Council hears Haist arena development presentation

“Preferred” plan keeps existing park, blends singles and townhomes


In a special meeting last Tuesday evening, Pelham Town Council received another report from the Planning Partnership, the firm working for the Town to develop a plan for the current Pelham Arena site. Town Director of Planning and Development Barb Wiens introduced the presentation with several comments.

“There were many residents who were in favour of leaving the property as it is, with no development,” she said, making reference to the public meetings in September, where there was much discussion to this end. Wiens recalled that many were upset that maintaining the status quo was not one of the options on the online survey.

“But the Terms of Reference for this plan were that there was a need to explore development alternatives—that’s what Council had asked be done.”

Wiens introduced Mike Hudson, a planner at the Planning Partnership, to present the results of the process so far.

“We are just over halfway through,” Hudson said. “There is an emerging preferred concept, and we’re looking to get Council’s input on it before developing a more detailed plan.”

The task, as the Planning Partnership sees it, is to find the right balance between development and open space recreational areas.

During the first round of public consultations, held at the Pelham Arena in June, the overwhelming sentiment was to keep as much green space as possible, and that any development should remain compatible with surrounding neighbourhoods. At that point, the planners generated a number of variables, including housing types, roads, and parks.

These variables were distilled into five different “explorations,” which were then put to an online survey. Just as he said at one of the public meetings in September, Hudson told council that the 120 respondents to the survey was not a statistically significant number—rather that it was a “small, passionate group,”—but that the survey’s results were nevertheless interesting. Most respondents preferred that green space remain in the existing area, and that the public did not want a substantial change to the layout.

The preferred concept, coming from all consultation so far, is one that blends townhomes and single detached units. Hudson said that direction from the public was “no change in the location of the park, playground equipment, or platform tennis,” and that people wanted to keep the wooded area at the west edge of the area.

Hudson concluded his presentation by saying that the Planning Partnership’s preferred model met all of these things, and that it provided “revenue potential for the Town.” He said that he would take Council’s input back to the firm, where design guidelines would be developed during the project’s next phase.

Members of Council asked Hudson questions and provided comments for the final 45 minutes of the meeting Councillor Gary Accursi observed on the plan drawing that there was a large space of green in the northwest corner of the property that had been left empty.

“Is that for the drainage pond?” he asked. “Because I was walking the property a few days ago, and I thought, ‘This area has potential.’”

Wiens fielded the question, replying that it was indeed a “dry pond,” that would fill with water when rains came, and release the water at the “pre-development” levels.

Councillor Richard Rybiak expressed some concern that the preferred plan did not add any “amenities.”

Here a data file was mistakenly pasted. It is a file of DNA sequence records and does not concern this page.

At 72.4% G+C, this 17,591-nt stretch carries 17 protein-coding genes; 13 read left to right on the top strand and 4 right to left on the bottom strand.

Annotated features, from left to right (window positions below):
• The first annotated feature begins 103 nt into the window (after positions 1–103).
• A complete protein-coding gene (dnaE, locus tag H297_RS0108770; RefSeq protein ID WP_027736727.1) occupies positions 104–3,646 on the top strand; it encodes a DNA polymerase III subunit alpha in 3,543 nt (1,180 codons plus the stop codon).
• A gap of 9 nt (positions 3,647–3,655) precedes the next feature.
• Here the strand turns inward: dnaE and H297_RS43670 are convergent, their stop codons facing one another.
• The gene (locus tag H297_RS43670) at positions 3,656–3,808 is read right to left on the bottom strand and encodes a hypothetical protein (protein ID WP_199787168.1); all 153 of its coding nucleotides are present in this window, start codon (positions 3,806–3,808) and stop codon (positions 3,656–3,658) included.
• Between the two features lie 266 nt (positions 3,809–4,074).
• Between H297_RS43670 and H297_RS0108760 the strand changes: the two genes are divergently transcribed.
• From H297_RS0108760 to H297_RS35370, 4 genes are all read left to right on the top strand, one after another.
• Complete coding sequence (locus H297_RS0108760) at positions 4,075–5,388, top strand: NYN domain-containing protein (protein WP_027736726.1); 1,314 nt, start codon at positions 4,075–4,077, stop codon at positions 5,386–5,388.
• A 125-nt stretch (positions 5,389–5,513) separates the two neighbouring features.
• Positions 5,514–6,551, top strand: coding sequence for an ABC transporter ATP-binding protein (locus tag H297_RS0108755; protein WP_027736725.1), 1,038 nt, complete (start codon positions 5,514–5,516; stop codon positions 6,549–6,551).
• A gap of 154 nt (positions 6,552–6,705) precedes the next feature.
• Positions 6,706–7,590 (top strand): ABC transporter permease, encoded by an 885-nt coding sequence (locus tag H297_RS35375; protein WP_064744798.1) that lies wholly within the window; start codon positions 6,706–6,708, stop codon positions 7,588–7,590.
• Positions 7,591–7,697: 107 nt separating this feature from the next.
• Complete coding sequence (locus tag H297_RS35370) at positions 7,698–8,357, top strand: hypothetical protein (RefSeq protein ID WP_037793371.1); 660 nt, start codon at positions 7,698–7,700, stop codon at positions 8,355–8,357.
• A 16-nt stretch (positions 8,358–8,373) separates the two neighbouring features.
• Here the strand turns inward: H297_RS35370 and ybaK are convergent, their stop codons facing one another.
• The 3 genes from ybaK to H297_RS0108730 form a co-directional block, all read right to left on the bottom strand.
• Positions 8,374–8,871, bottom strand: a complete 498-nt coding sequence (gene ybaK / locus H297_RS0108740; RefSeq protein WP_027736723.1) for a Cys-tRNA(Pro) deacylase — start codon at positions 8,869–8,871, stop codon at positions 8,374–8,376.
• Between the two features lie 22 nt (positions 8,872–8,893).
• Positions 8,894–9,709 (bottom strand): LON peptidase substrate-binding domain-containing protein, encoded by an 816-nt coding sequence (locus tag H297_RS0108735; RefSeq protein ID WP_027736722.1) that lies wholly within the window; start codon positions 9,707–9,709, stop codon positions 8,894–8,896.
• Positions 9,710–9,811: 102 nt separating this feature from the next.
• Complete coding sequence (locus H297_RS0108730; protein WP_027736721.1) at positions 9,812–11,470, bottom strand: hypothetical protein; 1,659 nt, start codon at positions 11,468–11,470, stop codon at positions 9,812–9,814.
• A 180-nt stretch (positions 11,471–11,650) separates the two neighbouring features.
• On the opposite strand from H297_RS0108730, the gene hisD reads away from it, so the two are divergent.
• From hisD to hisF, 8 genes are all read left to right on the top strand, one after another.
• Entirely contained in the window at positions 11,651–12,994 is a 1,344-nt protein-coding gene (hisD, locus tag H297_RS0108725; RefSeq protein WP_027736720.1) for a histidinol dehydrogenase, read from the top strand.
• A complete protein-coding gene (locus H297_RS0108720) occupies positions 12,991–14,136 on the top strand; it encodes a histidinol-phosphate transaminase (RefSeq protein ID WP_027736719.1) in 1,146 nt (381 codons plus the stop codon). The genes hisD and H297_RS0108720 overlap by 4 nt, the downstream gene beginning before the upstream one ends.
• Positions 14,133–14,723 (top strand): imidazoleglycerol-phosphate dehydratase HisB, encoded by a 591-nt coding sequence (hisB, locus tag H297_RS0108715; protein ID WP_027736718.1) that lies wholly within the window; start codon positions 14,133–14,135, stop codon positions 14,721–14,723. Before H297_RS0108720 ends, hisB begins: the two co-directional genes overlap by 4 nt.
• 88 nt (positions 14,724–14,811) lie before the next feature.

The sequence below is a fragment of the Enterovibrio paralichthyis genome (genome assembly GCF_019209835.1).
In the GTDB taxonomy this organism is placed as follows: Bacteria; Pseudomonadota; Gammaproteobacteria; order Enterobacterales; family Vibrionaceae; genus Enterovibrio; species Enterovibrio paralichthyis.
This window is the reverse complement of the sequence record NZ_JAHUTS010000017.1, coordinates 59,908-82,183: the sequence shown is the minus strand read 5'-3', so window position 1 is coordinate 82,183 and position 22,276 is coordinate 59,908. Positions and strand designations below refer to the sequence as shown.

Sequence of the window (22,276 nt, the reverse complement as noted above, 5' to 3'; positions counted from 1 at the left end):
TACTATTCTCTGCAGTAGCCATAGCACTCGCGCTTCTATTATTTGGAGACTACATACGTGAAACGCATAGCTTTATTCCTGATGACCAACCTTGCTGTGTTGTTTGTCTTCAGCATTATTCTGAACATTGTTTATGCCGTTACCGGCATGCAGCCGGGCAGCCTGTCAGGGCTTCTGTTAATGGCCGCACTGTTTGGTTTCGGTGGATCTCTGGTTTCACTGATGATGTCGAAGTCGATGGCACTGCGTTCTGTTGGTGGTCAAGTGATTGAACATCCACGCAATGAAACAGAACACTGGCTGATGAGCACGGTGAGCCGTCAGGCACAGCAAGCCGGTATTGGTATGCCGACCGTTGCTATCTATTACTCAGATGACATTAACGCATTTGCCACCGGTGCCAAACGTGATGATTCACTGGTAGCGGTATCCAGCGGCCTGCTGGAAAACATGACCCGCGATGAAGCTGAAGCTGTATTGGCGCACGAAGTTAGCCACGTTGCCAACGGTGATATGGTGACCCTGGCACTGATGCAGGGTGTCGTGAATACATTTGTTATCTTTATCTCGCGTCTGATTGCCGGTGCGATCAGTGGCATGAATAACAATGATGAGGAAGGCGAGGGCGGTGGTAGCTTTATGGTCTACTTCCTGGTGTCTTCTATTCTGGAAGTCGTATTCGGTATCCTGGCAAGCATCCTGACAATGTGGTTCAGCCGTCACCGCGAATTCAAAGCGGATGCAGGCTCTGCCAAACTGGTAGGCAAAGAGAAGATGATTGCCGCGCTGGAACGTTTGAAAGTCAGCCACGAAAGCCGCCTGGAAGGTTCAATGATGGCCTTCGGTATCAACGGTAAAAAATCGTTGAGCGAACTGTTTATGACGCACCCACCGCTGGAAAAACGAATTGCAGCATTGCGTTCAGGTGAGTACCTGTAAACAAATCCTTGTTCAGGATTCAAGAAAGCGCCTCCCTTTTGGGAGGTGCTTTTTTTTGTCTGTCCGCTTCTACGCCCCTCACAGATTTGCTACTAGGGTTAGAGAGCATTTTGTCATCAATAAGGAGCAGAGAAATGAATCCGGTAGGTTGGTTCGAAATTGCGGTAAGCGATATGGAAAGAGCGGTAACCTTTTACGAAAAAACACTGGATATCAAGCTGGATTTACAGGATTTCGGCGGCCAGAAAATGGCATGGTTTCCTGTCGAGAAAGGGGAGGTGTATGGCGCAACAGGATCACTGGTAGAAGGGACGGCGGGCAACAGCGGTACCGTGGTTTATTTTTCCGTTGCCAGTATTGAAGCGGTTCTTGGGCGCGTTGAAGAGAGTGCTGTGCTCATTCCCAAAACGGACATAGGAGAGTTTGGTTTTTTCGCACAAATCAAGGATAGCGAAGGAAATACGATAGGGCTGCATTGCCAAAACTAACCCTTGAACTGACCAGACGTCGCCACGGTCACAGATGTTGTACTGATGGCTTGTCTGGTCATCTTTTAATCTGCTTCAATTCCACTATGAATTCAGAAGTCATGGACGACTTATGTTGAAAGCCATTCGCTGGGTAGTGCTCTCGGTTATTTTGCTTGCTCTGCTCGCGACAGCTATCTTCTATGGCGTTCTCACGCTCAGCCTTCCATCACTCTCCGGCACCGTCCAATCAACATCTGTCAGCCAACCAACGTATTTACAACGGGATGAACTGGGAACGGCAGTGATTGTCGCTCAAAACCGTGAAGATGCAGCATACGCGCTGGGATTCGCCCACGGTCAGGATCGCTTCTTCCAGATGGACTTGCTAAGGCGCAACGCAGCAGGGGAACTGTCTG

“Part of the idea is to have places within walking distance,” he said. “You didn’t add any stores or anything, though you didn’t take any away, either.”

Rybiak also spoke to the matter of affordable housing, which the “preferred townhomes and single-detached units will not be.

“I appreciate the feedback was that people don’t want apartments near them. They don’t want windmills, they don’t wan’t apartments, they don’t want a number of things. They think they’re great ideas, but, ‘Please, not near me.’” Rybiak suggested that perhaps there were parts of the property that could be devoted to more affordable units.

Councillor Marvin Junkin expanded on Rybiak’s line of inquiry. “This is our last big chunk of land in the town,” he said, “if we’re ever going to do anything else with seniors’ housing. I spoke to a lot of people adamantly opposed to apartments—unless they were seniors’ apartments, for, say, ages fifty-five or sixty and over.”

Councillor John Durley expressed his concern about bringing up seniors’ apartments at this point in the process. “That was never mentioned the public meetings,” he said. “So if we go in that direction, people will say, ‘We were right. You don’t even listen to us.’ If we were to go in that direction, we would offend a lot of people.”

Rybiak replied briefly. “I do hear Councillor Durley’s admonition. The last thing that I would want in the world is for people to believe that we don’t receive their feedback with all the credibility and seriousness that it deserves. And we do have substantial land elsewhere, so there are things we can do there, too.”

Peter Papp, who has been a councillor since 2003, reminded Council of past situations in which the ire of neighbours was raised. “Some of you weren’t here when there were townhouses planned at Rose Courts. But we still have the—“

“Bruises,” Mayor Augustyn offered.

“—bruises on our backs,” continued Papp. “The last time we went through this, they were going to hang us. So as long as the housing we put in is complementary to those around, and we don’t urbanize to the point where everything’s paved over, there are other places in the town where we can put seniors’ housing.”

And with that, Council voted to received Hudson’s report. The Planning Partnership will now develop a final report, and present again to Council when it is finished.

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